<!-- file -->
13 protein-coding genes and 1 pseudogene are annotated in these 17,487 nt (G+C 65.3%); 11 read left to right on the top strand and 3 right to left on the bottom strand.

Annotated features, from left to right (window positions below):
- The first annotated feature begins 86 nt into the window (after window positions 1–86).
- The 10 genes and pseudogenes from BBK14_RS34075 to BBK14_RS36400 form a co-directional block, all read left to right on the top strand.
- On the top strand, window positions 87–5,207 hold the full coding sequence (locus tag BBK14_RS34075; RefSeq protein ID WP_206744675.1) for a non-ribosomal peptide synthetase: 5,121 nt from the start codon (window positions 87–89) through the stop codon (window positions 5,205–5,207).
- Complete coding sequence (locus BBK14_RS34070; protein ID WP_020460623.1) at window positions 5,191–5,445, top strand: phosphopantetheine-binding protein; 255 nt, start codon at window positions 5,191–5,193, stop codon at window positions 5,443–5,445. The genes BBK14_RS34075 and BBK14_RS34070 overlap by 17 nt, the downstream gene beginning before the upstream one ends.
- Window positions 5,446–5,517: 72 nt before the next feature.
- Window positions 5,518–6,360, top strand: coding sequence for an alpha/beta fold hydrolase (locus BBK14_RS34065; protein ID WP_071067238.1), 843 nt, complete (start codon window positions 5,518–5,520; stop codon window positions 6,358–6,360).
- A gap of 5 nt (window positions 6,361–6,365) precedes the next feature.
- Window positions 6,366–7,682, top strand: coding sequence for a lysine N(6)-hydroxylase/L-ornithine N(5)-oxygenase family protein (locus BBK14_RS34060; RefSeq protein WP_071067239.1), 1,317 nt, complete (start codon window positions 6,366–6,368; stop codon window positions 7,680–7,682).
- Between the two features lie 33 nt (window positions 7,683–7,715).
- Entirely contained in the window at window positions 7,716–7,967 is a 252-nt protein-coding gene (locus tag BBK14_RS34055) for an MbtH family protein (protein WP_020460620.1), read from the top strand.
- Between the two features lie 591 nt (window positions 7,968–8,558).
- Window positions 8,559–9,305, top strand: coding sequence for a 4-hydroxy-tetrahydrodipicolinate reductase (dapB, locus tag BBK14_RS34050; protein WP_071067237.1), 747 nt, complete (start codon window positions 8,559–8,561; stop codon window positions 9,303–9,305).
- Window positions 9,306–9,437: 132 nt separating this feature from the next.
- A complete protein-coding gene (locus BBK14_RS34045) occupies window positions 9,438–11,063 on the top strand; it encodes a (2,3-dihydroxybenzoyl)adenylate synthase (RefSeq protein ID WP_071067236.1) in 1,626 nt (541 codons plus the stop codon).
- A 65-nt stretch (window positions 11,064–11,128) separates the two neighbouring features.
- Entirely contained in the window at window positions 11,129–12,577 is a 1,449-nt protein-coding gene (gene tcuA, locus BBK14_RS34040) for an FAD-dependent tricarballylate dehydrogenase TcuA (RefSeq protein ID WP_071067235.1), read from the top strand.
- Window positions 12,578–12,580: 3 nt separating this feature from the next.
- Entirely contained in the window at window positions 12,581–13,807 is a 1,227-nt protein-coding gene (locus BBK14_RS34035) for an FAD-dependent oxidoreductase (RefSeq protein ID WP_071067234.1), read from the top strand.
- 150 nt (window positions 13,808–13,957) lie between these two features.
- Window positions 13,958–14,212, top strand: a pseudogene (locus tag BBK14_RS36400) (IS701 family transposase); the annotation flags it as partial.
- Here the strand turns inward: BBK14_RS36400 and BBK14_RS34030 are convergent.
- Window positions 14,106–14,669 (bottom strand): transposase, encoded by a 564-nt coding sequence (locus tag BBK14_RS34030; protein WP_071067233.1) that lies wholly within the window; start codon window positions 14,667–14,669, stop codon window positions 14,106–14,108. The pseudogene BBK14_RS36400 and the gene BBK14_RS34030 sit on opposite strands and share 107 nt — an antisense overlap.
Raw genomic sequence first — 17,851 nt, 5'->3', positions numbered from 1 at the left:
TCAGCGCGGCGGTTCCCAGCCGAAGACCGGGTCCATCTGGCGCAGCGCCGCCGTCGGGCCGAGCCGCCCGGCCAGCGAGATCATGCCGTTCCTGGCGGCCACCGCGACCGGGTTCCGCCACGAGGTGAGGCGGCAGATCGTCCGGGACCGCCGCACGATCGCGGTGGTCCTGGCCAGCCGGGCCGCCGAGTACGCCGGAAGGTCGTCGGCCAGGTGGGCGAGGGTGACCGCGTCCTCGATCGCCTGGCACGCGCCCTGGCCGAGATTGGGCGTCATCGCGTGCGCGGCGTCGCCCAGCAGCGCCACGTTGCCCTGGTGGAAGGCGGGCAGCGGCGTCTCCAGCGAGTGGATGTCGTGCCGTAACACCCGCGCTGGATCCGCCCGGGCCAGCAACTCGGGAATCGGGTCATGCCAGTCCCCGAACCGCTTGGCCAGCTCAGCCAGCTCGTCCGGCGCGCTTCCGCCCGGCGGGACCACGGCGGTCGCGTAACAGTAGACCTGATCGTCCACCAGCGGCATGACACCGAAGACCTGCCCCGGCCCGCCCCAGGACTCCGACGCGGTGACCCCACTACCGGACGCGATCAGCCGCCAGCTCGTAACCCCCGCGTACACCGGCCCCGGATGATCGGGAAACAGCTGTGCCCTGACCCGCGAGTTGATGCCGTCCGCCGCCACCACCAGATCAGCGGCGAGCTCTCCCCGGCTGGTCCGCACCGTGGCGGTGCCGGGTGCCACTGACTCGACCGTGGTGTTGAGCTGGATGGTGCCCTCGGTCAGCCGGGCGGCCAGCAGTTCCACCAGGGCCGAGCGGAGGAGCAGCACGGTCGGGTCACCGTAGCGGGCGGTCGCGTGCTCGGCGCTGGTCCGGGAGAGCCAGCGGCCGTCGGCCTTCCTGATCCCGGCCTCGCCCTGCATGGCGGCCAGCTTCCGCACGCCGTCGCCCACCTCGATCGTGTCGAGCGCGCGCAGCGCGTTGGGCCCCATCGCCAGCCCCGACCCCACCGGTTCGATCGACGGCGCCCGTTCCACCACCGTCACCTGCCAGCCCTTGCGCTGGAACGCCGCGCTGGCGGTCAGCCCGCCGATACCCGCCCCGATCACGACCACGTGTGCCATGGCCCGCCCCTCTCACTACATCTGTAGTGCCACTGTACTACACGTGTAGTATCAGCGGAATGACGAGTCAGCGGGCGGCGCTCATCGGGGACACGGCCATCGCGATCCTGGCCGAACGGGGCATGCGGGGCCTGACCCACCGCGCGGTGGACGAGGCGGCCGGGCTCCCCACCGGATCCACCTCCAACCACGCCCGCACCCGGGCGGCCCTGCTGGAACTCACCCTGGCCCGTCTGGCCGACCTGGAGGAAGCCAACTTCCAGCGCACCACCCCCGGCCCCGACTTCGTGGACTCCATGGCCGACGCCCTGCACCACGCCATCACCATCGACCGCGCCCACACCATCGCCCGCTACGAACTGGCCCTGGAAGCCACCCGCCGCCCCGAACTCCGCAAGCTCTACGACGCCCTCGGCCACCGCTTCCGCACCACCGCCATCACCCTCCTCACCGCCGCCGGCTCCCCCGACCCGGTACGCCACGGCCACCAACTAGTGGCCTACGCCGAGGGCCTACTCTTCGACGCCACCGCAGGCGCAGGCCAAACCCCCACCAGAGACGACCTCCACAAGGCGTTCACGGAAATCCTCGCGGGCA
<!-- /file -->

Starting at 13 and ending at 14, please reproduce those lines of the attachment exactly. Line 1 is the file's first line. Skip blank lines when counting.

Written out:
- Between the two features lie 591 nt (window positions 7,968–8,558).
- Window positions 8,559–9,305, top strand: coding sequence for a 4-hydroxy-tetrahydrodipicolinate reductase (dapB, locus tag BBK14_RS34050; protein WP_071067237.1), 747 nt, complete (start codon window positions 8,559–8,561; stop codon window positions 9,303–9,305).